On Monday morning, we were back at that infamous pick-up point again to board the tour bus that would bring us to Củ Chi tunnels, an immense network of connecting underground tunnels located in the Cu Chi district of Ho Chi Minh City and are part of a much larger network of tunnels that underlie much of the country.
Once again, we were back at this crowded street, waiting to board the bus.
The enterprising locals were hawking their wares. This man came in a traditional Chinese outfit.
This man balanced a tray of doughnuts on his head.
Located 70km from the city, the bus journey to the tunnels took about 2 hours. Along the way, we made a scheduled stop at the handicap's handicraft centre to see how lacquer-ware and other handicrafts are made.
The Củ Chi tunnels were the location of several military campaigns during the Vietnam War, and were the National Front for the Liberation of South Vietnam's base of operations for the Tết Offensive in 1968.
They were used by NLF guerrillas as hiding spots during combat, and served as communication and supply routes, hospitals, food and weapon caches and living quarters for numerous guerrilla fighters. The tunnels began in 1948 so that the Viet Minh could hide from French air and ground sweeps. Each hamlet built their own underground communications route through the hard clay, and over the years, the separate tunnels were slowly and meticulously connected and fortified. By 1965, there were over 200 kilometers of connected tunnel.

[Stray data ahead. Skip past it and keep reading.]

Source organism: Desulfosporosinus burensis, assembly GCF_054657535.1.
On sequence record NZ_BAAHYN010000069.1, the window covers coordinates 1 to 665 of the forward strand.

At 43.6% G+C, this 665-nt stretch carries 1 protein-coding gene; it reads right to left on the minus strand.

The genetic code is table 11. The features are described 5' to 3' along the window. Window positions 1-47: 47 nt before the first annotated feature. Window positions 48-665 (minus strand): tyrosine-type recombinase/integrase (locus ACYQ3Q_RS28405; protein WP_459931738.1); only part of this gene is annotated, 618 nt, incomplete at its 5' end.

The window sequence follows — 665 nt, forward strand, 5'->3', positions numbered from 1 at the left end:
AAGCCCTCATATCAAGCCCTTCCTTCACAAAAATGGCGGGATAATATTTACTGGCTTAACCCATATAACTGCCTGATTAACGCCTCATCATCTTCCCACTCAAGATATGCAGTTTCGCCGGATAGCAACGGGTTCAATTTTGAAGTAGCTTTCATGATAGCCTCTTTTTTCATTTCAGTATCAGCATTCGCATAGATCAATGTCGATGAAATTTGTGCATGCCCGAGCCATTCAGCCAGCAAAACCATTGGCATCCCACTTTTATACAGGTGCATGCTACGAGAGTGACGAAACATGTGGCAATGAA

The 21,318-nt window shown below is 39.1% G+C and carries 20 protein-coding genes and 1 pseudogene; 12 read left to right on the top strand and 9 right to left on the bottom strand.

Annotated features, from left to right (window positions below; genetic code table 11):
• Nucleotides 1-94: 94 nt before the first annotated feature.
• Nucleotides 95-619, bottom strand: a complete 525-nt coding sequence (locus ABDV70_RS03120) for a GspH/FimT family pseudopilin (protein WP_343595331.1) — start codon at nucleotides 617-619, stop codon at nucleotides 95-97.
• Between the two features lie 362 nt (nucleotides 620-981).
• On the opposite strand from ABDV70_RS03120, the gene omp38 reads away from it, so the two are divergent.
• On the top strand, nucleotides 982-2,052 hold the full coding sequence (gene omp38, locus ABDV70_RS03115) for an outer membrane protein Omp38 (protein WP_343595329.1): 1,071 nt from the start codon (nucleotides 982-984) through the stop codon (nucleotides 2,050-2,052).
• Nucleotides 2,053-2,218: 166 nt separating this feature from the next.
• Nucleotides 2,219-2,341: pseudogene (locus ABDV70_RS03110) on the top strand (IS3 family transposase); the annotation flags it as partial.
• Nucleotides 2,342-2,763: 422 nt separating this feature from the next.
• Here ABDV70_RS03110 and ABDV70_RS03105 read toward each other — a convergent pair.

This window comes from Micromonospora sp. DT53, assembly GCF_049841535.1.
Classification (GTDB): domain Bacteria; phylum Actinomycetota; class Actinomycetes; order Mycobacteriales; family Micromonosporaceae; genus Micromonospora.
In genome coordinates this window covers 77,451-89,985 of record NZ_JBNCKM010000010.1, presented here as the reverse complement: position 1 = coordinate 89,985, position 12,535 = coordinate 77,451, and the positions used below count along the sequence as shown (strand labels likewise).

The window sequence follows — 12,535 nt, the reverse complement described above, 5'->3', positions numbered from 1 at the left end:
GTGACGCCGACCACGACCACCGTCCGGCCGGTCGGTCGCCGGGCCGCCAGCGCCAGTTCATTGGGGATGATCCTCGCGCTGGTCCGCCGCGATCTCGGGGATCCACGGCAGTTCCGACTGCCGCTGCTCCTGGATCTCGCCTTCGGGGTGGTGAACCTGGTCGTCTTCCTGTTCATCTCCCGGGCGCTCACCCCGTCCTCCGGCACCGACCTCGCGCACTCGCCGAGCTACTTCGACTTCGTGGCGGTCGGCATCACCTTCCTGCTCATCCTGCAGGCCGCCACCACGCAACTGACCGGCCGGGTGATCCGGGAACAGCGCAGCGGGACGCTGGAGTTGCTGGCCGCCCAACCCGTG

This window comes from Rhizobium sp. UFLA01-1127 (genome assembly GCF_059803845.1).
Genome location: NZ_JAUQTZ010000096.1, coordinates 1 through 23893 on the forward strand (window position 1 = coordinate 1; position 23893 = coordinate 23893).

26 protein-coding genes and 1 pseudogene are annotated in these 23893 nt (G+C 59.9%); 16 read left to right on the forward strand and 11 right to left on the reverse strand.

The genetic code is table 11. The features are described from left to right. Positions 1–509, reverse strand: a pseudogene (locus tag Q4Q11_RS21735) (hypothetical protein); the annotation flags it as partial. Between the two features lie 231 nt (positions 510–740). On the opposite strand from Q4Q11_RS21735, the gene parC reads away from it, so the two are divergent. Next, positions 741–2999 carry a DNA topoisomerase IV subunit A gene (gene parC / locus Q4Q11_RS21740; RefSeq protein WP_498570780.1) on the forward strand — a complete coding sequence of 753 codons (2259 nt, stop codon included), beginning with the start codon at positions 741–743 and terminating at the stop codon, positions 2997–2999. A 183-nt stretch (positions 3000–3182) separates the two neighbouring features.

Life in the tunnels was difficult. Air, food and water were scarce and the tunnels were infested with ants, poisonous centipedes, spiders and mosquitoes. Most of the time, guerrillas would spend the day in the tunnels working or resting and come out only at night to scavenge supplies, tend their crops or engage the enemy in battle. Sometimes, during periods of heavy bombing or American troop movement, they would be forced to remain underground for many days at a time. Sickness was rampant among the people living in the tunnels; especially malaria, which accounted for the second largest cause of death next to battle wounds.
The trap door on the jungle floor leads down into the Củ Chi tunnels. The opening is so tiny, it can barely fit a skinny person. This one has already been enlarged by 40% for demonstration purposes.